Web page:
NYT article by Alina Tugend
WILLS, health care directives, lists of passwords to online accounts. By now, most people know they should prepare these items — even if they haven’t yet — and make them available to trusted family members before the unthinkable, yet inevitable, happens.
But the information family and friends will need when a loved one dies goes far beyond those much-talked-about documents, and having them can make the end of life just a little less painful for those who remain behind.
Consider the experience of John J. Scroggin, who runs a tax business and estate-planning firm in Atlanta. His father, who died in 2001, wanted to be buried in Arlington National Cemetery in Washington.
“I called Arlington and they told me I needed his DD 214 to bury him at the cemetery.” Mr. Scroggin recalled. “I had never heard of a DD 214, but they told me if I could not find it, they would put him in cold storage for six months while they found it.”
After a frantic search, “I found Dad’s DD 214 as a bookmark in a book,” he said. The Arlington burial took place. The lesson: Add military discharge papers to the documents you hand over to family members or trusted friends.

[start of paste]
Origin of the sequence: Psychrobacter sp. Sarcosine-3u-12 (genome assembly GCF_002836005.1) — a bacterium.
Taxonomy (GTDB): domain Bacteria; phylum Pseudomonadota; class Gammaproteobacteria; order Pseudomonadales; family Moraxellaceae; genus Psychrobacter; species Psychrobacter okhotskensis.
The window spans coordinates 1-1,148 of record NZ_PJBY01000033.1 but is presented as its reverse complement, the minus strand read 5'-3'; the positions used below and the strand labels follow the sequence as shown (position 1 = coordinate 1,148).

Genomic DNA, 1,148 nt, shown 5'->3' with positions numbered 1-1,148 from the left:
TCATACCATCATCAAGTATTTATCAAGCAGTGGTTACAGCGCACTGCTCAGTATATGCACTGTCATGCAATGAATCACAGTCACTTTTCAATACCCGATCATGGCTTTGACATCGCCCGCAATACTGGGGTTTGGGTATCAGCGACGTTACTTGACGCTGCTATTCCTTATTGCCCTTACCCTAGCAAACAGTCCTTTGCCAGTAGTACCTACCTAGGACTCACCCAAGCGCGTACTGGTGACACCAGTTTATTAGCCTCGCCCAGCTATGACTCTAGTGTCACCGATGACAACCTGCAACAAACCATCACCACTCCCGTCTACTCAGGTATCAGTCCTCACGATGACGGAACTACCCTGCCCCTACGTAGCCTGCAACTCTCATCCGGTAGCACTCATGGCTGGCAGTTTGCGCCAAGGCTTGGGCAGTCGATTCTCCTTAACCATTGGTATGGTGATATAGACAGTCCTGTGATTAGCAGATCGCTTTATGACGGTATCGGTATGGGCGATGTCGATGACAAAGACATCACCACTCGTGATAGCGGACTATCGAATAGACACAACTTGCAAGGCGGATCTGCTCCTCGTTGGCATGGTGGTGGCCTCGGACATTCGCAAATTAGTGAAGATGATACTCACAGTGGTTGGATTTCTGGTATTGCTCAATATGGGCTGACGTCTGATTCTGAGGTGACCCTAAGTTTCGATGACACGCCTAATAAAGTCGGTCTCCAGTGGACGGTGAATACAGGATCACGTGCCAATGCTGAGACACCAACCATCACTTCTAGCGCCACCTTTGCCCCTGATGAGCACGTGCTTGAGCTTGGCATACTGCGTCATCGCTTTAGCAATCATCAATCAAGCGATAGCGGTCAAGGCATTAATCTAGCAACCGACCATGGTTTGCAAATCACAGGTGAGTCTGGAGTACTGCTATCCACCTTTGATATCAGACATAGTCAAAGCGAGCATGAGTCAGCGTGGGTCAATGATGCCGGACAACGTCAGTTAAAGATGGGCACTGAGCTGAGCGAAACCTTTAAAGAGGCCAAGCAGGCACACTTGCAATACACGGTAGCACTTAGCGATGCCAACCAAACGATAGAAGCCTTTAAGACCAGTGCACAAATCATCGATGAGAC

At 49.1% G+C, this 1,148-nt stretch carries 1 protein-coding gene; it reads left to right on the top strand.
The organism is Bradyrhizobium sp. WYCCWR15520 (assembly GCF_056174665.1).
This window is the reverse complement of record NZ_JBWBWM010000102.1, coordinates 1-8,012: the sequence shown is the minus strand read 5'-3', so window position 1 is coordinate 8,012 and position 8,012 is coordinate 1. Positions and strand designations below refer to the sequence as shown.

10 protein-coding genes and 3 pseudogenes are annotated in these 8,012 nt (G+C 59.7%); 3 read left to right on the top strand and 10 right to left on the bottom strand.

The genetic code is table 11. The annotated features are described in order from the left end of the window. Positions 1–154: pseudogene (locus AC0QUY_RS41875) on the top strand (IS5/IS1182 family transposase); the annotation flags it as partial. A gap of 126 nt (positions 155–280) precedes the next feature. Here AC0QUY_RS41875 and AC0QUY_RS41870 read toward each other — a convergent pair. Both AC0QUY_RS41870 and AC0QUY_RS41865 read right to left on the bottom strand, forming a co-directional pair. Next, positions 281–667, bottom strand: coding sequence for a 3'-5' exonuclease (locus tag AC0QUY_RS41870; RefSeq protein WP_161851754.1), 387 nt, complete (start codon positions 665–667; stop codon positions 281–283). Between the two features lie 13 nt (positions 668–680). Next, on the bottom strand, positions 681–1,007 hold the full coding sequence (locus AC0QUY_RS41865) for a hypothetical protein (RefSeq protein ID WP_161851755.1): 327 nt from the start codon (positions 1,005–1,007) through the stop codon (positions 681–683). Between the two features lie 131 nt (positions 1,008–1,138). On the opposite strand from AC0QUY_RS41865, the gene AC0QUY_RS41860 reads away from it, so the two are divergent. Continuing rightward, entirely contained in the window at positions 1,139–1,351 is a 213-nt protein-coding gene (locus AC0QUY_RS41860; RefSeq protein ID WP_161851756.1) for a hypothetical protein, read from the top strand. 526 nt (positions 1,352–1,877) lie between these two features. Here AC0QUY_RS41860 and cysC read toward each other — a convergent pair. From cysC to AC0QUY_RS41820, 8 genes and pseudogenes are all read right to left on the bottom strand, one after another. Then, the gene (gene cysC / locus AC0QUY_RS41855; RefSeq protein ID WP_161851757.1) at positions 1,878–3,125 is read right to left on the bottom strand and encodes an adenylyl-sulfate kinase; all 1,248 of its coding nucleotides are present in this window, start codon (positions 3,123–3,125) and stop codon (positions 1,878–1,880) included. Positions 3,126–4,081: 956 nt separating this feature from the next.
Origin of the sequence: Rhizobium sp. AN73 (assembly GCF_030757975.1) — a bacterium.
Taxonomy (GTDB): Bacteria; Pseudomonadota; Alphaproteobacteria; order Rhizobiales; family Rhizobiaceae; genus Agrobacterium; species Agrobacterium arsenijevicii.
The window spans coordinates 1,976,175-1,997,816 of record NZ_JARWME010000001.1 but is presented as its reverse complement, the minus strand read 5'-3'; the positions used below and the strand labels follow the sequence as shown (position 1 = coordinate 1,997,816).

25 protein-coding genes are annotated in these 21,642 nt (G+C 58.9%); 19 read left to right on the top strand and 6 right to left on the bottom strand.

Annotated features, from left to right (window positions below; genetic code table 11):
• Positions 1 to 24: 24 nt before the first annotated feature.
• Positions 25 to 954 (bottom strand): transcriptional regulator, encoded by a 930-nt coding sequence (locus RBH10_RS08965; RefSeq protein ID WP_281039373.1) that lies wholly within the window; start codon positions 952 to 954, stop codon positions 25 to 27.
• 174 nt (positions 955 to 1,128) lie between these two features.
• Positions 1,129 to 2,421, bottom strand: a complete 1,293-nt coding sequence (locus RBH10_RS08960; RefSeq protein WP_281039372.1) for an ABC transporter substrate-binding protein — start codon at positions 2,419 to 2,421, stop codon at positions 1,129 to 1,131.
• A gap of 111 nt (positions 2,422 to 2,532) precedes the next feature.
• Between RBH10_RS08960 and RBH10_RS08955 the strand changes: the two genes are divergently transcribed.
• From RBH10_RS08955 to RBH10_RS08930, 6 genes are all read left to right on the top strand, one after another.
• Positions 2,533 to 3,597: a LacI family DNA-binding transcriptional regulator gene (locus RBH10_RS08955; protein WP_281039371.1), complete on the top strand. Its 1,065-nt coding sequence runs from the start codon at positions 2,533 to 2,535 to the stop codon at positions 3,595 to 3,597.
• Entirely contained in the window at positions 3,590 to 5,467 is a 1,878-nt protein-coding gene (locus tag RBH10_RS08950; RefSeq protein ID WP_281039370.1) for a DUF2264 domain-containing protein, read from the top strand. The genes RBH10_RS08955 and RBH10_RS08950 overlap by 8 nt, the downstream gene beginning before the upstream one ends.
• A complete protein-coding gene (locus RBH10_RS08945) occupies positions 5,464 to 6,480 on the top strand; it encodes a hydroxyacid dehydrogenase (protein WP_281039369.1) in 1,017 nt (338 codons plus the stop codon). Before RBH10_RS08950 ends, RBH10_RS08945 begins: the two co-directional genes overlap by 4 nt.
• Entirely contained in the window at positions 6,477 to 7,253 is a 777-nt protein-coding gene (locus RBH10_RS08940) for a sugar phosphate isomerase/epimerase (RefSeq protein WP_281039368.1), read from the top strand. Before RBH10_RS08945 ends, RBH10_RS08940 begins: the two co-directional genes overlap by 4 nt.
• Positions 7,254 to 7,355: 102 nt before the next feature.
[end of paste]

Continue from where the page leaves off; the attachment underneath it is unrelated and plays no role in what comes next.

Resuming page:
Maureen Nelson, of Walnut Creek, Calif., had a less satisfying outcome. “My mom died and told both my sister and I that she was a member of the Neptune Society, which cremates the deceased and scatters the ashes at sea,” she said.
“We called to have them pick her up from the convalescent hospital where she died,” she explained. “They came. But when they checked their records they couldn’t find her name, so they left. My sister said my mom even showed her the paperwork. But she must not have sent it in.” The lesson? If you’ve made your own burial arrangements, make sure you’ve shared the details.
The legal and emotional complexity of end-of-life planning went from theoretical to real for me recently when I began helping my 89-year-old father gather his documents. One of the many things I learned: He would like a funeral with military honors, having served in two wars. So Mr. Scroggin’s advice had special resonance.
Tips on preparing for the end of life can fill a book — as Erik A. Dewey, a writer from Tulsa, Okla., knows firsthand. It was with great difficulty that he sorted through heaps of paper and online information after his father died at age 65, a week from retirement.
He decided to share what he had learned by writing “The Big Book of Everything.”
His book, which is free online, has been downloaded about 1,000 times a month since it went up about five years ago, he said, and also includes data that people need to keep track of while they’re alive, like school and employment history and previous addresses.